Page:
When his passengers and flight crew were out, Sullenberger walked up and down the aisle twice to make sure the plane was empty, officials said.

Brought ashore on both sides of the river, the survivors were taken to hospitals in Manhattan and New Jersey, mostly for treatment of exposure to the brutal cold: 18 degrees in the air, 35 degrees in the water, which many had stood in on the wings up to their waists.

Still, most of them walked ashore, some grim with fright and shivering with cold, wrapped in borrowed coats. But others were smiling, and a few were ready to give interviews to mobs of reporters and television cameras. Some described their survival as a miracle, a sentiment repeated later by city and state officials; others gave harrowing accounts of an ordeal whose outcome few might have imagined in such a crisis.

Even the aircraft was saved for examination by investigators - towed down the Hudson and tied up at Battery Park City.

"We've had a miracle on 34th Street," Governor David A. Paterson said at a late-afternoon news conference in Manhattan. "I believe now we've had a miracle on the Hudson. This pilot, somehow, without any engines, was somehow able to land this plane."

Mayor Michael R. Bloomberg said that there had been few injuries and that the pilot had done "a masterful job."

Doug Parker, chairman and chief executive of US Airways, and officials of the Federal Aviation Administration, said Flight 1549 had taken off from LaGuardia at 3:26 p.m., bound for Charlotte, N.C. It headed north, across the East River and over the Bronx on a route that would involve a sweeping left turn to head south. But both engines lost power about a minute into the flight.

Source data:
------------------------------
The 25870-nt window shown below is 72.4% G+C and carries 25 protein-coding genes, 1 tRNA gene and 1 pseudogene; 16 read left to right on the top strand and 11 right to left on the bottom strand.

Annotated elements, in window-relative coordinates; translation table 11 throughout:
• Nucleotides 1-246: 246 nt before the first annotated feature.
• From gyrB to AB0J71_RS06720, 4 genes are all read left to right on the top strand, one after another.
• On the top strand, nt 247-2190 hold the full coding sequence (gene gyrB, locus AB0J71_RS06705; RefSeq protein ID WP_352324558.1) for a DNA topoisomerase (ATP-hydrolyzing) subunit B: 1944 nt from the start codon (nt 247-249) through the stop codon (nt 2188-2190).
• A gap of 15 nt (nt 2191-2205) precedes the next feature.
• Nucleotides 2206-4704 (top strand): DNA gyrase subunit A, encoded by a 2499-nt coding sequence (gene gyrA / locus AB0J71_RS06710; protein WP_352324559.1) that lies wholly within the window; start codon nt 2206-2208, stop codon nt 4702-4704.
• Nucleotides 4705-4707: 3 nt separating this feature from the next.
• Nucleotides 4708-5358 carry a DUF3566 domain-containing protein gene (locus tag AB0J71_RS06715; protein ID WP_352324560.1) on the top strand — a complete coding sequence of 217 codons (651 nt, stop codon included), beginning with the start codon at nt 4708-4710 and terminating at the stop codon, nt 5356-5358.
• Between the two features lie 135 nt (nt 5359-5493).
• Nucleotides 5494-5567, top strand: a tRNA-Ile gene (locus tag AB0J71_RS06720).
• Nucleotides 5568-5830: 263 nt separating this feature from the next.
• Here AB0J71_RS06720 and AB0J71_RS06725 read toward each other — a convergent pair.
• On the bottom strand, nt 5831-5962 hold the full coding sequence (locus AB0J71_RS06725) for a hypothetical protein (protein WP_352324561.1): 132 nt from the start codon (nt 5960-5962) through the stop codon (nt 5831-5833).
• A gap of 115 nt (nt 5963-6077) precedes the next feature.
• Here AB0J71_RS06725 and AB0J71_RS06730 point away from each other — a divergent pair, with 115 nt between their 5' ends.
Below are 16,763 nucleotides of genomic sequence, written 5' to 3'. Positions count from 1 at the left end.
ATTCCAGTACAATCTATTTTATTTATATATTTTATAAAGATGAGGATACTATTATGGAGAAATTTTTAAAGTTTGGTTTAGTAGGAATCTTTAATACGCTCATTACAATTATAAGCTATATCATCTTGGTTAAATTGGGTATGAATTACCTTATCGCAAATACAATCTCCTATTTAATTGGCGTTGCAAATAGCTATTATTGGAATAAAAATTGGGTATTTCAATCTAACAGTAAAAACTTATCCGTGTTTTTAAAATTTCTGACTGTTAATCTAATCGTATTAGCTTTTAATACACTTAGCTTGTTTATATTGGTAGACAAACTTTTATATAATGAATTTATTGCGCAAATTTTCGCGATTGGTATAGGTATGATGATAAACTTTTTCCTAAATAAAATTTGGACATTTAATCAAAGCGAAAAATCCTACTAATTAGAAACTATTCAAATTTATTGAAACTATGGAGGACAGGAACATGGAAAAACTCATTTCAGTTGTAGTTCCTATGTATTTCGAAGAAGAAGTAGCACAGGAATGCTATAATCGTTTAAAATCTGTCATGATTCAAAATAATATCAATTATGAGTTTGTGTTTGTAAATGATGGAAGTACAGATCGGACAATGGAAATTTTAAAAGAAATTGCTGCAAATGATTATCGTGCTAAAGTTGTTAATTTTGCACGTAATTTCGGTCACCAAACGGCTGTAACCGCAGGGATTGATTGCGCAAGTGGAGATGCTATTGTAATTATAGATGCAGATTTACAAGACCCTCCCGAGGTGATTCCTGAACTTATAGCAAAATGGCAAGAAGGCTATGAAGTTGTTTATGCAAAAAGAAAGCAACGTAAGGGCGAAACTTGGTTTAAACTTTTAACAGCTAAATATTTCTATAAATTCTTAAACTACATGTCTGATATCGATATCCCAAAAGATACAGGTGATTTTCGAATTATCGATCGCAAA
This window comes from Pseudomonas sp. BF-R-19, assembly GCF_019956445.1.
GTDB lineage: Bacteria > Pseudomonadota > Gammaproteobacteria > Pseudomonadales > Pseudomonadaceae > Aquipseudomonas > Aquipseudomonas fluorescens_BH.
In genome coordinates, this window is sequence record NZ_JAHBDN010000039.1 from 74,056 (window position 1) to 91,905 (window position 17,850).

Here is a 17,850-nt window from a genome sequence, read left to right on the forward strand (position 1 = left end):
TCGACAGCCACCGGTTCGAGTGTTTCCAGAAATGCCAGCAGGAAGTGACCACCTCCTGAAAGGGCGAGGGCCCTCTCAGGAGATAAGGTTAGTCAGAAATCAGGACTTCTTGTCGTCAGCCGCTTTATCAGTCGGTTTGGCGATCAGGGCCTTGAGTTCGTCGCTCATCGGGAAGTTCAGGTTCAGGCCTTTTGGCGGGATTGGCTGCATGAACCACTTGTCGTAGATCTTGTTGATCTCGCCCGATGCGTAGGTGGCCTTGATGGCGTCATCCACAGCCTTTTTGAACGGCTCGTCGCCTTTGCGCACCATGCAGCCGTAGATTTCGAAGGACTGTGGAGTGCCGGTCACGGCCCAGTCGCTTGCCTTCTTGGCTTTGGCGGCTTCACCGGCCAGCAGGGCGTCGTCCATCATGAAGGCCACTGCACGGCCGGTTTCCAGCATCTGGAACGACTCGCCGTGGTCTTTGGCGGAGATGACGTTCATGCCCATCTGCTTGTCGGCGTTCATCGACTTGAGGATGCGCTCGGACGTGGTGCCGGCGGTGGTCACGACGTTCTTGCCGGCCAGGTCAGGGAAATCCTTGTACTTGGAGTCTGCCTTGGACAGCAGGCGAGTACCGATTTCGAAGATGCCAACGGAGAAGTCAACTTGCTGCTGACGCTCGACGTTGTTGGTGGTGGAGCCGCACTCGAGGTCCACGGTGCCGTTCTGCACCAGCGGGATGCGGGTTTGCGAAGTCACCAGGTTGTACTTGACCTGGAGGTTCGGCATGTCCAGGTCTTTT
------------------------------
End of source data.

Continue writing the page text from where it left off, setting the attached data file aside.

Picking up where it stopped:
The National Transportation Safety Board and state and local agencies are to investigate the cause of the crash, but early indications were that the plane's engines had shut down after having ingested a flock of birds - variously described as geese or gulls.

Without power, returning to the airport was out of the question, aviation specialists said, and the pilot radioed air traffic controllers on Long Island that his plane had sustained a "double bird strike." He saw a small airport in the distance, apparently the one in Teterboro, N.J., but decided to head down the Hudson and make a water landing.

Aviation experts said such a maneuver is tricky. A too-steep angle of descent could have broken off the wings and sent the aircraft to the bottom.

Witnesses in buildings on both sides of the river described a gradual descent that appeared to be carefully controlled.

Susan Obel, a retiree who lives on West 70th Street and Amsterdam Avenue in a 20th-floor apartment, saw the plane flying at an amazingly low altitude. "When you see a plane somewhere that it isn't supposed to be, you get that eerie feeling," she said. "I didn't think it was a terrorist, but I did worry."